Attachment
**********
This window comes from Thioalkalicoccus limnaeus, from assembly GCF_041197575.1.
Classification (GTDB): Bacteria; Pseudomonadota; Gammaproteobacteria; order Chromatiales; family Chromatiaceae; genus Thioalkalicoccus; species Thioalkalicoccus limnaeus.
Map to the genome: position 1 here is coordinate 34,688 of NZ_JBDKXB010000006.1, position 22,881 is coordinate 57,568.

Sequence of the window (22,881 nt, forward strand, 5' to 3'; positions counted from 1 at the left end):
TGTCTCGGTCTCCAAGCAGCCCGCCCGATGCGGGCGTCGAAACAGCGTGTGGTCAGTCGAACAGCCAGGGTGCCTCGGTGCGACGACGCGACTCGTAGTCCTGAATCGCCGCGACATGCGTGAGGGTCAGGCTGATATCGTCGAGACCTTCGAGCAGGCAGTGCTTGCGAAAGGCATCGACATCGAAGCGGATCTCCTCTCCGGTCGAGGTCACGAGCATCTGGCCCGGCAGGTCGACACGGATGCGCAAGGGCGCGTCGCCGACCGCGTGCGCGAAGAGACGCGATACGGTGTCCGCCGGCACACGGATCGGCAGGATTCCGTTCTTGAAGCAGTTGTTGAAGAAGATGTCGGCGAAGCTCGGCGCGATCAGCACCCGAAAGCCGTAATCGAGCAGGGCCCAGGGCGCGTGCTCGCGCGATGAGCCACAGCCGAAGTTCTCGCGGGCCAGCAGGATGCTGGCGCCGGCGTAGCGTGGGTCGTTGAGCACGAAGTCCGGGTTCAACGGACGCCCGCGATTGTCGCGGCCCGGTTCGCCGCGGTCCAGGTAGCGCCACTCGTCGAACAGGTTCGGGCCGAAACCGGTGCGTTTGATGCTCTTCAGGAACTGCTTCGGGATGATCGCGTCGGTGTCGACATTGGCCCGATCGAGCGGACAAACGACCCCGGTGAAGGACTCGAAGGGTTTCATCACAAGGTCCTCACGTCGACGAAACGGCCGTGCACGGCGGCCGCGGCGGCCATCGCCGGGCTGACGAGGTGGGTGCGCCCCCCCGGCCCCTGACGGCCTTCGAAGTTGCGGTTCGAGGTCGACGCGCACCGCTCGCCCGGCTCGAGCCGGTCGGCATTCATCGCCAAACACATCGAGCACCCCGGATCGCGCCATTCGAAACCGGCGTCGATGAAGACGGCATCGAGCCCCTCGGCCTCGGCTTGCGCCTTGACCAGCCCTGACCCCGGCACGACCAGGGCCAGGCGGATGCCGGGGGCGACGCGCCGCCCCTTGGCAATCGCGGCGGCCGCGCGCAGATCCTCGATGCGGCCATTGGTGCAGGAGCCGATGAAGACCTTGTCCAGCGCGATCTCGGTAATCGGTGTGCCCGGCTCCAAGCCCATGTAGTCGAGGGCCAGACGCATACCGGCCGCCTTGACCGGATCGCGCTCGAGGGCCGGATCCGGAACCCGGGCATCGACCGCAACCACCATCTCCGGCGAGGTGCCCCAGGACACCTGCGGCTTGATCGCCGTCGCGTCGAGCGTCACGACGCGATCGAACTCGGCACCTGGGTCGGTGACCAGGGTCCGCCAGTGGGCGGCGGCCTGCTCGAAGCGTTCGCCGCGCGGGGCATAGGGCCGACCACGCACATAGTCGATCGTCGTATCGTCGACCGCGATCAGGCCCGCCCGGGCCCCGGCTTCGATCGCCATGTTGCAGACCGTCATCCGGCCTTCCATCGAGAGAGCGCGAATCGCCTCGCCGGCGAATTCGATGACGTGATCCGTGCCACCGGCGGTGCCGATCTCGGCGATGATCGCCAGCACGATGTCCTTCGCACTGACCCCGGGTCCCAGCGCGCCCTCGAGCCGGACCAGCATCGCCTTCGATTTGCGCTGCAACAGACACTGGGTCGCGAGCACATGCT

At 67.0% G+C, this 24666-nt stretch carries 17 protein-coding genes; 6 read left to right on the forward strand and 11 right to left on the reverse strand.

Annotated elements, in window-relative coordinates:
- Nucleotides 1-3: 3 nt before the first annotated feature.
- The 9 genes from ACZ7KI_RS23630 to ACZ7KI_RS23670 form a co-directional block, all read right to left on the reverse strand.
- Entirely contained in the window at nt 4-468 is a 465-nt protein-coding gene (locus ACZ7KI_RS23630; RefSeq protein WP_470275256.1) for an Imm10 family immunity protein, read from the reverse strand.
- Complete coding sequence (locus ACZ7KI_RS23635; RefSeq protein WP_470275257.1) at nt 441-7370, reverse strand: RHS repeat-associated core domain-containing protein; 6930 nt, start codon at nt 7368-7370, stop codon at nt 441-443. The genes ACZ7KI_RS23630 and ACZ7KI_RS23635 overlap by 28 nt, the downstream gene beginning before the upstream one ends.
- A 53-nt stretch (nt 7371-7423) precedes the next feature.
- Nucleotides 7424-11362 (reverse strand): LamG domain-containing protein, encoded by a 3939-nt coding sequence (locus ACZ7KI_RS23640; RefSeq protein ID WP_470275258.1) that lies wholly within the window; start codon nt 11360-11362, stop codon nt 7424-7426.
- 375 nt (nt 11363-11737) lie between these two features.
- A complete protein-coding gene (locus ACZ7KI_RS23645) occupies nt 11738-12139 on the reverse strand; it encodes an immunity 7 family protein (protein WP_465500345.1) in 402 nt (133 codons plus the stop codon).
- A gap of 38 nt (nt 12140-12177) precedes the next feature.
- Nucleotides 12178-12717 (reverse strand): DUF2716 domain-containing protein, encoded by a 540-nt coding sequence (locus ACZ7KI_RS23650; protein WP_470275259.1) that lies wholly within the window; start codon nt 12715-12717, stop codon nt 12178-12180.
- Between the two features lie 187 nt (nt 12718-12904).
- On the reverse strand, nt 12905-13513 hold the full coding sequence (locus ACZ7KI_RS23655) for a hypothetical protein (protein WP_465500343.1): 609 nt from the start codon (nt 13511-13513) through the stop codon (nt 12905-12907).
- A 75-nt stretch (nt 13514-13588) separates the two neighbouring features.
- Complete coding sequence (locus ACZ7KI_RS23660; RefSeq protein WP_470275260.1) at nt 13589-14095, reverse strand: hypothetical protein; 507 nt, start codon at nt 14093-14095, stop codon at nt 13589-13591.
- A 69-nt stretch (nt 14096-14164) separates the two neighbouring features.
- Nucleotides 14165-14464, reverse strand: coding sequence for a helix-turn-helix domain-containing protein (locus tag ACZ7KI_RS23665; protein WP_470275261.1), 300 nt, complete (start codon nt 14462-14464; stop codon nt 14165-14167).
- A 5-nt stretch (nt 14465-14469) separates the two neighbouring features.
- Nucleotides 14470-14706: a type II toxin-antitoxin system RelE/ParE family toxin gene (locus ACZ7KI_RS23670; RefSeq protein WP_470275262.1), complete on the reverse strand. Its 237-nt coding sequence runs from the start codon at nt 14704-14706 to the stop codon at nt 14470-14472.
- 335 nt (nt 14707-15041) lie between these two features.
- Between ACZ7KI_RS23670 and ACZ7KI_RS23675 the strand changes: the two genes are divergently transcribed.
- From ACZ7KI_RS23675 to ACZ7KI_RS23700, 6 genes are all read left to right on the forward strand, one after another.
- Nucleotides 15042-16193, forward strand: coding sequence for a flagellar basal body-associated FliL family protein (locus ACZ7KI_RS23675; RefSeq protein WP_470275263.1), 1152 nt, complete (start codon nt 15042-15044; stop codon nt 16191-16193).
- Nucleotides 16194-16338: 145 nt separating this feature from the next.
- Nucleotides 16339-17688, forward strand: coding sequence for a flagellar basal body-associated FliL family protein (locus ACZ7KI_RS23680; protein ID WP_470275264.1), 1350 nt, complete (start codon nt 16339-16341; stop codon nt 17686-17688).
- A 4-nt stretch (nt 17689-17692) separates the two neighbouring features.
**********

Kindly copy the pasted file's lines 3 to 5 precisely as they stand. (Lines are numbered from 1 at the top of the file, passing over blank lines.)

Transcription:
Map to the genome: position 1 here is coordinate 34,688 of NZ_JBDKXB010000006.1, position 22,881 is coordinate 57,568.

Sequence of the window (22,881 nt, forward strand, 5' to 3'; positions counted from 1 at the left end):
TGTCTCGGTCTCCAAGCAGCCCGCCCGATGCGGGCGTCGAAACAGCGTGTGGTCAGTCGAACAGCCAGGGTGCCTCGGTGCGACGACGCGACTCGTAGTCCTGAATCGCCGCGACATGCGTGAGGGTCAGGCTGATATCGTCGAGACCTTCGAGCAGGCAGTGCTTGCGAAAGGCATCGACATCGAAGCGGATCTCCTCTCCGGTCGAGGTCACGAGCATCTGGCCCGGCAGGTCGACACGGATGCGCAAGGGCGCGTCGCCGACCGCGTGCGCGAAGAGACGCGATACGGTGTCCGCCGGCACACGGATCGGCAGGATTCCGTTCTTGAAGCAGTTGTTGAAGAAGATGTCGGCGAAGCTCGGCGCGATCAGCACCCGAAAGCCGTAATCGAGCAGGGCCCAGGGCGCGTGCTCGCGCGATGAGCCACAGCCGAAGTTCTCGCGGGCCAGCAGGATGCTGGCGCCGGCGTAGCGTGGGTCGTTGAGCACGAAGTCCGGGTTCAACGGACGCCCGCGATTGTCGCGGCCCGGTTCGCCGCGGTCCAGGTAGCGCCACTCGTCGAACAGGTTCGGGCCGAAACCGGTGCGTTTGATGCTCTTCAGGAACTGCTTCGGGATGATCGCGTCGGTGTCGACATTGGCCCGATCGAGCGGACAAACGACCCCGGTGAAGGACTCGAAGGGTTTCATCACAAGGTCCTCACGTCGACGAAACGGCCGTGCACGGCGGCCGCGGCGGCCATCGCCGGGCTGACGAGGTGGGTGCGCCCCCCCGGCCCCTGACGGCCTTCGAAGTTGCGGTTCGAGGTCGACGCGCACCGCTCGCCCGGCTCGAGCCGGTCGGCATTCATCGCCAAACACATCGAGCACCCCGGATCGCGCCATTCGAAACCGGCGTCGATGAAGACGGCATCGAGCCCCTCGGCCTCGGCTTGCGCCTTGACCAGCCCTGACCCCGGCACGACCAGGGCCAGGCGGATGCCGGGGGCGACGCGCCGCCCCTTGGCAATCGCGGCGGCCGCGCGCAGATCCTCGATGCGGCCATTGGTGCAGGAGCCGATGAAGACCTTGTCCAGCGCGATCTCGGTAATCGGTGTGCCCGGCTCCAAGCCCATGTAGTCGAGGGCCAGACGCATACCGGCCGCCTTGACCGGATCGCGCTCGAGGGCCGGATCCGGAACCCGGGCATCGACCGCAACCACCATCTCCGGCGAGGTGCCCCAGGACACCTGCGGCTTGATCGCCGTCGCGTCGAGCGTCACGACGCGATCGAACTCGGCACCTGGGTCGGTGACCAGGGTCCGCCAGTGGGCGGCGGCCTGCTCGAAGCGTTCGCCGCGCGGGGCATAGGGCCGACCACGCACATAGTCGATCGTCGTATCGTCGACCGCGATCAGGCCCGCCCGGGCCCCGGCTTCGATCGCCATGTTGCAGACCGTCATCCGGCCTTCCATCGAGAGAGCGCGAATCGCCTCGCCGGCGAATTCGATGACGTGATCCGTGCCACCGGCGGTGCCGATCTCGGCGATGATCGCCAGCACGATGTCCTTCGCACTGACCCCGGGTCCCAGCGCGCCCTCGAGCCGGACCAGCATCGCCTTCGATTTGCGCTGCAACAGACACTGGGTCGCGAGCACATGCT